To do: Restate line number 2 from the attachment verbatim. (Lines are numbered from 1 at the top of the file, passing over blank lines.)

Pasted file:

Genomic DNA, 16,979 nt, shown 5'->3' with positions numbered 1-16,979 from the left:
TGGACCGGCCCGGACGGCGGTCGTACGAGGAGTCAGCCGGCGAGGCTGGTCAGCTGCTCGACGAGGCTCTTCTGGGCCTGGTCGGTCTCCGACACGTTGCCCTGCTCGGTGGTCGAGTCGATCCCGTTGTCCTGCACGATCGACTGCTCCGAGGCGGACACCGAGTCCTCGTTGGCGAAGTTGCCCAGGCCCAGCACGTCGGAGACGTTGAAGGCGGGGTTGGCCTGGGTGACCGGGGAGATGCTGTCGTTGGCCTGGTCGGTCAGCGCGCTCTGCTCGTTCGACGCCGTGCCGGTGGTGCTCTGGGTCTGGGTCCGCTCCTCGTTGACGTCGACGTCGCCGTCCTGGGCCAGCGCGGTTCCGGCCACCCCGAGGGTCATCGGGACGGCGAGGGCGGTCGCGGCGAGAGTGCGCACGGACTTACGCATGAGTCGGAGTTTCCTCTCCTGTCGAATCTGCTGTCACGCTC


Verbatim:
TGGACCGGCCCGGACGGCGGTCGTACGAGGAGTCAGCCGGCGAGGCTGGTCAGCTGCTCGACGAGGCTCTTCTGGGCCTGGTCGGTCTCCGACACGTTGCCCTGCTCGGTGGTCGAGTCGATCCCGTTGTCCTGCACGATCGACTGCTCCGAGGCGGACACCGAGTCCTCGTTGGCGAAGTTGCCCAGGCCCAGCACGTCGGAGACGTTGAAGGCGGGGTTGGCCTGGGTGACCGGGGAGATGCTGTCGTTGGCCTGGTCGGTCAGCGCGCTCTGCTCGTTCGACGCCGTGCCGGTGGTGCTCTGGGTCTGGGTCCGCTCCTCGTTGACGTCGACGTCGCCGTCCTGGGCCAGCGCGGTTCCGGCCACCCCGAGGGTCATCGGGACGGCGAGGGCGGTCGCGGCGAGAGTGCGCACGGACTTACGCATGAGTCGGAGTTTCCTCTCCTGTCGAATCTGCTGTCACGCTC